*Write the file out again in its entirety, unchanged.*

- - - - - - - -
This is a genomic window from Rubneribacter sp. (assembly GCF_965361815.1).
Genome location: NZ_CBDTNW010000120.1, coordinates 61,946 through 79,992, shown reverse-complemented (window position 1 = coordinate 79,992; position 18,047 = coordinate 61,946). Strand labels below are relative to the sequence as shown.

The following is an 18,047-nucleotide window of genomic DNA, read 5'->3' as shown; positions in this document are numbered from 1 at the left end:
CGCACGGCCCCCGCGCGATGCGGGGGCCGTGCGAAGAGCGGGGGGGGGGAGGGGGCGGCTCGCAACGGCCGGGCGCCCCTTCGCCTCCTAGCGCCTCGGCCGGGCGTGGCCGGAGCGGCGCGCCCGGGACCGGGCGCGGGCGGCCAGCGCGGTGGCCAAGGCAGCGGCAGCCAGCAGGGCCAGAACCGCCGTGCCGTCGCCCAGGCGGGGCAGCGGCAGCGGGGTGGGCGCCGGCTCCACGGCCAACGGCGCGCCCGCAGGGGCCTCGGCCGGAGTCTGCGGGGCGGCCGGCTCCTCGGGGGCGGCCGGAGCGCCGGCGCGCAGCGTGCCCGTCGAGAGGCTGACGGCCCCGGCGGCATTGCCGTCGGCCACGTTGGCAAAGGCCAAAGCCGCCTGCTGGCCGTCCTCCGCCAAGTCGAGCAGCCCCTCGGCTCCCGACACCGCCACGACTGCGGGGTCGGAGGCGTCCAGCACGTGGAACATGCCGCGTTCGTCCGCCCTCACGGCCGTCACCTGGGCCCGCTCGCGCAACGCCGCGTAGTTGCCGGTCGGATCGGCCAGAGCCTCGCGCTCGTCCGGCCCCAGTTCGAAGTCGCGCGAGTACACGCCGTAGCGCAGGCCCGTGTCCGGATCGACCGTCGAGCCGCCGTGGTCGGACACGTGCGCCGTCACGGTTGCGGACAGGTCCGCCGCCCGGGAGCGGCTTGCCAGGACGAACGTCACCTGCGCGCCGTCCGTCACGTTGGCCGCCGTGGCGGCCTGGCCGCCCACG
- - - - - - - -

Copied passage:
This is a genomic window from Rubneribacter sp. (assembly GCF_965361815.1).
Genome location: NZ_CBDTNW010000120.1, coordinates 61,946 through 79,992, shown reverse-complemented (window position 1 = coordinate 79,992; position 18,047 = coordinate 61,946). Strand labels below are relative to the sequence as shown.

The following is an 18,047-nucleotide window of genomic DNA, read 5'->3' as shown; positions in this document are numbered from 1 at the left end:
CGCACGGCCCCCGCGCGATGCGGGGGCCGTGCGAAGAGCGGGGGGGGGGAGGGGGCGGCTCGCAACGGCCGGGCGCCCCTTCGCCTCCTAGCGCCTCGGCCGGGCGTGGCCGGAGCGGCGCGCCCGGGACCGGGCGCGGGCGGCCAGCGCGGTGGCCAAGGCAGCGGCAGCCAGCAGGGCCAGAACCGCCGTGCCGTCGCCCAGGCGGGGCAGCGGCAGCGGGGTGGGCGCCGGCTCCACGGCCAACGGCGCGCCCGCAGGGGCCTCGGCCGGAGTCTGCGGGGCGGCCGGCTCCTCGGGGGCGGCCGGAGCGCCGGCGCGCAGCGTGCCCGTCGAGAGGCTGACGGCCCCGGCGGCATTGCCGTCGGCCACGTTGGCAAAGGCCAAAGCCGCCTGCTGGCCGTCCTCCGCCAAGTCGAGCAGCCCCTCGGCTCCCGACACCGCCACGACTGCGGGGTCGGAGGCGTCCAGCACGTGGAACATGCCGCGTTCGTCCGCCCTCACGGCCGTCACCTGGGCCCGCTCGCGCAACGCCGCGTAGTTGCCGGTCGGATCGGCCAGAGCCTCGCGCTCGTCCGGCCCCAGTTCGAAGTCGCGCGAGTACACGCCGTAGCGCAGGCCCGTGTCCGGATCGACCGTCGAGCCGCCGTGGTCGGACACGTGCGCCGTCACGGTTGCGGACAGGTCCGCCGCCCGGGAGCGGCTTGCCAGGACGAACGTCACCTGCGCGCCGTCCGTCACGTTGGCCGCCGTGGCGGCCTGGCCGCCCACG